Anyone who has applied for credit cards, loans or car finance in the past few years will have seen the term 'Representative APR', but how many of us understand its meaning, what makes it different to other APR calculations, and why is it representative?
What is an APR?
The term APR is an abbreviation of 'Annual Percentage Rate', which is a compound interest rate used by lenders to express the interest charged for borrowing money over one year.
Of course, not all borrowing takes place over one year. Indeed, the revolving nature of credit cards means debts can 'roll on' for a considerable time, but to help consumers directly compare the cost of different products on an equal footing, every UK lender must use the same APR calculation.
In February 2011 the Consumer Credit (EU Directive) Regulations 2010 replaced and harmonised existing UK credit legislation, and introduced the term 'Representative APR' to credit marketing.
What is a Representative APR?
Before the introduction of the Representative APR, credit marketing differed by product. Mandatory fees and charges (that were not part of the interest calculation) were used by some lenders to increase borrowing costs while maintaining a lower advertised APR.
The Representative APR sought to address this, by requiring that fees and charges were included in the overall interest calculation, to make them directly comparable across suppliers. In the case of credit cards, this means that annual fees must be included in Representative APR.
To prevent lenders using different borrowing amounts to disguise the cost of credit, the Representative APR also requires that all calculations are to be made using the same amount. For credit cards, the amount is £1,200, unless an issuer knows it to be less, in which case they must use the lower number (e.g. they do not offer a credit limit higher than £300).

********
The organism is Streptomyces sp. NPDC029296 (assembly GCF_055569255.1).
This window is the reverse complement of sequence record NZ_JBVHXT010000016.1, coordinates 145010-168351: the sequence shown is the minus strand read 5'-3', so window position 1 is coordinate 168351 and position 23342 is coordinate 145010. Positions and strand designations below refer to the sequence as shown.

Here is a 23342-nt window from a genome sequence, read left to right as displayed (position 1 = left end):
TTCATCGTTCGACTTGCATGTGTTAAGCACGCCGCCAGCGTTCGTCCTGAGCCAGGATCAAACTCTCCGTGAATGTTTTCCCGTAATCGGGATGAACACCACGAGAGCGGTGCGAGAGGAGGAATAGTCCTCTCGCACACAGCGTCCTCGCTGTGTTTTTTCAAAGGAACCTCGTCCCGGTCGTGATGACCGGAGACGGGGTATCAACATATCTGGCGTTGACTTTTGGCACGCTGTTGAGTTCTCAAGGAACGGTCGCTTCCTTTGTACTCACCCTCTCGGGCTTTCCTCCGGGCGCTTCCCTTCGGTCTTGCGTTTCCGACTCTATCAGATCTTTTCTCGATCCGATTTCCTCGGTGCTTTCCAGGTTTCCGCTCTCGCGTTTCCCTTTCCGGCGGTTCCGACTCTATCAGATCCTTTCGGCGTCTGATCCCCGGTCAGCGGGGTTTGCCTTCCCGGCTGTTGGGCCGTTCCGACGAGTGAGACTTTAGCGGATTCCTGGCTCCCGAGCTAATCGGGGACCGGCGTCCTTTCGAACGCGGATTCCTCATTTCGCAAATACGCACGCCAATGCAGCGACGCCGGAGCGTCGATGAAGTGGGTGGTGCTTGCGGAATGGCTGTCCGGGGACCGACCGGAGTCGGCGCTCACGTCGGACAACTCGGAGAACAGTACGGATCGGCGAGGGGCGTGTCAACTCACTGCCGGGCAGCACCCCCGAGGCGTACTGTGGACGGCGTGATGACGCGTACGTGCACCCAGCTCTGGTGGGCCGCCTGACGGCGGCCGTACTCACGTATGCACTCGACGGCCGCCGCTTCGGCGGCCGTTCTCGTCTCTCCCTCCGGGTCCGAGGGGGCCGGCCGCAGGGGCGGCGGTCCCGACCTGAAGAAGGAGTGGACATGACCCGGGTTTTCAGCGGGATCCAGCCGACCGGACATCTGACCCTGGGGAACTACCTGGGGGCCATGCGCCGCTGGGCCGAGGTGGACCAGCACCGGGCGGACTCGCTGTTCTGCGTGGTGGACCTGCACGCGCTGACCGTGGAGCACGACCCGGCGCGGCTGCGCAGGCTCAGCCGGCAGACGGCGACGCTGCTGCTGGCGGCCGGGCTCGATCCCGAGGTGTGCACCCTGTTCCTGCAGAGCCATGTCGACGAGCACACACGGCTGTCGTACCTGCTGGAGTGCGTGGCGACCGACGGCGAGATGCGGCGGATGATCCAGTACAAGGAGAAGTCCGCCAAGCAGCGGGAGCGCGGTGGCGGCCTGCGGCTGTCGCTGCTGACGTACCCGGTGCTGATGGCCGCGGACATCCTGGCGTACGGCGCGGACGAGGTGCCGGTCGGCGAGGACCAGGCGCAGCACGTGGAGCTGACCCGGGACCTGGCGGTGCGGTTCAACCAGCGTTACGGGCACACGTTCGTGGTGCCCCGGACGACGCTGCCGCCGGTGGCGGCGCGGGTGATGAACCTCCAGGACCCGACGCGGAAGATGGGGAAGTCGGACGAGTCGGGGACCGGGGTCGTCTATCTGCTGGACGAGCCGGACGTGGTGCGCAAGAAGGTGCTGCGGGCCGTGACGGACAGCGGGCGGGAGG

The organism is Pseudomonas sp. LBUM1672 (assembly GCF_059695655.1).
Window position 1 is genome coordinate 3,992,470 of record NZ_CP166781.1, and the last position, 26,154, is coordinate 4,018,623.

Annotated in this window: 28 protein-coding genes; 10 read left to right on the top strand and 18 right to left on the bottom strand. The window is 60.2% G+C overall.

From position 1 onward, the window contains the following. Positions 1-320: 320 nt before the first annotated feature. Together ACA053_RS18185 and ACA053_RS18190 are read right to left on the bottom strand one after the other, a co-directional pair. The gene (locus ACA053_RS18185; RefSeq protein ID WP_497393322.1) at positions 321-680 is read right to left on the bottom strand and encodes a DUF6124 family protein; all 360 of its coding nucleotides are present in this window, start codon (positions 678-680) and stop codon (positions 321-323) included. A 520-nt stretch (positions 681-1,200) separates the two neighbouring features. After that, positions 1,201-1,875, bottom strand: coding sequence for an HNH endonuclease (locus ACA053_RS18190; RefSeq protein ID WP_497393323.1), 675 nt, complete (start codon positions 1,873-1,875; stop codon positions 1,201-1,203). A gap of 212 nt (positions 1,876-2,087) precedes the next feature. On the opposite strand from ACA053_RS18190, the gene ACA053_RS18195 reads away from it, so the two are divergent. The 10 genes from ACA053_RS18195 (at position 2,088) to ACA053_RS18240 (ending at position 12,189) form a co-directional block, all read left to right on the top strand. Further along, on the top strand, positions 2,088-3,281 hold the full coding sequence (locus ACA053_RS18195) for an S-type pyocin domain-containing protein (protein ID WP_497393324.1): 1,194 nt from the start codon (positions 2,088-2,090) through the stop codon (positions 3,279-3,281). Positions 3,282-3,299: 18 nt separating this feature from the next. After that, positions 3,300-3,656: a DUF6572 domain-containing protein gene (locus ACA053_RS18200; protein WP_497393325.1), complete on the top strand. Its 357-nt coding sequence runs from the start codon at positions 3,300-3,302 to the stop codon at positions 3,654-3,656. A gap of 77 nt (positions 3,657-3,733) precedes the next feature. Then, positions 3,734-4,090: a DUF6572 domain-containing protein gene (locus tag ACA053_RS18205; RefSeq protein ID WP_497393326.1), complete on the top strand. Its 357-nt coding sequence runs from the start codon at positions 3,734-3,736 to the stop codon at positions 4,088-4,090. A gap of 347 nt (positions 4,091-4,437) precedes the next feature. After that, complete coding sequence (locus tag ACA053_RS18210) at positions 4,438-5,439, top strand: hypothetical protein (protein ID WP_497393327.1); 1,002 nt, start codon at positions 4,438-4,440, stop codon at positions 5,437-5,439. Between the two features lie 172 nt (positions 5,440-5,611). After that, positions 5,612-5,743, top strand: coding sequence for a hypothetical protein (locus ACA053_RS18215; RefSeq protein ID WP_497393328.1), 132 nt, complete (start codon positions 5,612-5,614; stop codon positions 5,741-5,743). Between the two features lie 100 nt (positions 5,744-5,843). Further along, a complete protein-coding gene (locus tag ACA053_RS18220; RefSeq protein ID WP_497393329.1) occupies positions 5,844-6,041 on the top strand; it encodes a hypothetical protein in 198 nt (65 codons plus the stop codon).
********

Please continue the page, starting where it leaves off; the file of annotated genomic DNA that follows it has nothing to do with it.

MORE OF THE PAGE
How is a Representative APR representative?
The interest rates offered to accepted applicants can vary, based their credit score and income, through risk-based pricing. This can be advantageous to customers, since it enables some to access credit they otherwise would be declined for. However, without restraint, nothing would prevent lenders aggressively promoting low-interest rates, which they ultimately offer to very few customers.
The law, therefore, requires that the advertised APR is 'representative' of the credit agreements the lender intends to strike with applicants. To be representative, the APR must therefore, be the rate offered to at least 51% of applicants.
In practice, not all credit card issuers use risk-based pricing, so the advertised rate is often the rate you will receive, should your application be successful. Where this is the case, the card issuer tends to highlight this on the associated product page.
What is the Representative Example?
Although the term Representative APR replaced Typical APR in UK credit advertising, much of the methodology for the calculation remains unchanged. The most visible change to credit advertising is the requirement for a 'Representative Example' to be included in an advertisement in certain circumstances, including;
- When an inducement is offered to customers for taking a particular product (e.g. 0% balance transfer)
- When claims imply that terms are more favourable than other creditors
Representative Examples must include certain predefined elements to enable customers directly compare products. These elements are:
- Representative APR